For more than three decades, Chinese women have been subjected to their country's brutal one-child policy. Those who try to have more children have been subjected to fines and forced abortions. Their houses have been razed and their husbands fired from their jobs. As a result, Chinese women have a fertility rate of 1.54. Here in America, white, college-educated women—a good proxy for the middle class—have a fertility rate of 1.6. America has its very own one-child policy. And we have chosen it for ourselves.
And speaking of immigration, one author argues that “illegal immigrants” are in reality just the lowest tier of admission. And the Washington Post (likely not inspired by my article, but I can always hope), presents five myths about the immigration process.

BBC gives insights into what happens at atheist “churches”.

This is strange, but has anyone else heard about the year without a summer? Apparently it contributed to the writing of Frankenstein.

Here’s a nice iconographic regarding student preparation for college.

This article presents a different side of the moral relativists, and offers suggestions on how the Christian apologist can engage with them.

And finally, a rousing and inspirational speech from the Confederacy.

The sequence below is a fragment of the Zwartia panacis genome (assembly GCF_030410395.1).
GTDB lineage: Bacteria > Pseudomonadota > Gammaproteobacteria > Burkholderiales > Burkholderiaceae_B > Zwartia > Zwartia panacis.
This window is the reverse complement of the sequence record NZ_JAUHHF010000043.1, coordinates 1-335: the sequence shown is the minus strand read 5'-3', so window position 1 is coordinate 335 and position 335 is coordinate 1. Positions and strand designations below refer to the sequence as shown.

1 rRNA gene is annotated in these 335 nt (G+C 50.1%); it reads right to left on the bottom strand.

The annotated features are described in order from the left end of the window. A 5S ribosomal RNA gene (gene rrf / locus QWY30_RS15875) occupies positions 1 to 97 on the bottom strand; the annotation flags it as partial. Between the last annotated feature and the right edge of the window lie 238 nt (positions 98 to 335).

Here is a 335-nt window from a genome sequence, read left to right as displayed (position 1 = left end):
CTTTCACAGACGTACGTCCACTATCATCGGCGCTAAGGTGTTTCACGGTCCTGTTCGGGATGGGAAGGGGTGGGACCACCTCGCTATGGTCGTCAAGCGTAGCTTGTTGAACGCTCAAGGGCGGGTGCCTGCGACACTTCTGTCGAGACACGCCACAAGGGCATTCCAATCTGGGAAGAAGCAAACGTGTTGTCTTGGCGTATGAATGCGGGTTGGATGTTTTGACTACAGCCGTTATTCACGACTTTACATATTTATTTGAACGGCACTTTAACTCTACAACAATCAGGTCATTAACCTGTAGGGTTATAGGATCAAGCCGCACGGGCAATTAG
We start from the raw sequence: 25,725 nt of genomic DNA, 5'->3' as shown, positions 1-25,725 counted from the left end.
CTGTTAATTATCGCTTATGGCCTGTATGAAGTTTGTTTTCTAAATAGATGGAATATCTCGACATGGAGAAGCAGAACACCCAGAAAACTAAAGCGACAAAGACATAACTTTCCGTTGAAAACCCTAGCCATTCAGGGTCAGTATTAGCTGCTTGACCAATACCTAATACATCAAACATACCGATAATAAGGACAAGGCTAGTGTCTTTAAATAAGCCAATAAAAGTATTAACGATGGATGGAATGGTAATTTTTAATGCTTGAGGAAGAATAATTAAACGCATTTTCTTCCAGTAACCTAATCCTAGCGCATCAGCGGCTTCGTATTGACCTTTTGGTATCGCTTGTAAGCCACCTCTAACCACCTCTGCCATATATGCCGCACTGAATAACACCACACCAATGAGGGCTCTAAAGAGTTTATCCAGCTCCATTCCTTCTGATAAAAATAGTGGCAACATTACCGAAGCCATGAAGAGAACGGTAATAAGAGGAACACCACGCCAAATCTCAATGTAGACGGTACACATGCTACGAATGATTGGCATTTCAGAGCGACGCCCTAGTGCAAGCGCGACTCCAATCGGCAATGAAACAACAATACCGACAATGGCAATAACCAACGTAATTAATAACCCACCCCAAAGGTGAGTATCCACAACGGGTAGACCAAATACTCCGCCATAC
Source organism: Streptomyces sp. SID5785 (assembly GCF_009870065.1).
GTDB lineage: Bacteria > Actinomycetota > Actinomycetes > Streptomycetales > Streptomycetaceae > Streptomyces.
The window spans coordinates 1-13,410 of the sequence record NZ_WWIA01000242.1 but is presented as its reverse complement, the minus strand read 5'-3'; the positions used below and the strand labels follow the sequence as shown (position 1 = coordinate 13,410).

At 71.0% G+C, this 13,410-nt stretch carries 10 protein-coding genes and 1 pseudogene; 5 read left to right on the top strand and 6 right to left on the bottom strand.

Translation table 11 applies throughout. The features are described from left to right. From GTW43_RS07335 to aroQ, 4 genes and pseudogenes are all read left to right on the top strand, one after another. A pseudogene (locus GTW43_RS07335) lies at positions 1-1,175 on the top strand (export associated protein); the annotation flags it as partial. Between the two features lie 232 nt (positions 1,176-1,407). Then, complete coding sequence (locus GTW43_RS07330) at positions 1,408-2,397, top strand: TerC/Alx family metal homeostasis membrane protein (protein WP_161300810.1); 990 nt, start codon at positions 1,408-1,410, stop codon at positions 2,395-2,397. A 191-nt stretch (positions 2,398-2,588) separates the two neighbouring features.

Thursday, February 7, 2013

An incorrigible detective

Flavia de Luce is a normal 11 year-old living in England in the 1950s. She is tormented by her older sisters, in need of a mother, virtually ignored by everyone else, misunderstood, bright, and a legend in her own mind.

And she is an amateur chemist,

who lives with her Father (an ardent stamp collector) and two sisters (the aforementioned persecutors) in an ancient Victorian house,

and she has a passion for poisons,

and the habit of discovering dead bodies (no, they are not connected to her love of poisons—the worst she uses that for is to add the occasional skin irritant to her sister’s makeup kits).

Ok, so maybe she isn’t quite normal. But she wouldn’t have it any other way.

We first meet Miss de Luce in The Sweetness at the Bottom of the Pie, blindfolded and locked in a closet. How she got there, and how she escapes, are matters beyond the scope of this review. Needless to say, she does.

Only to discover a corpse in the cucumber patch, of all places.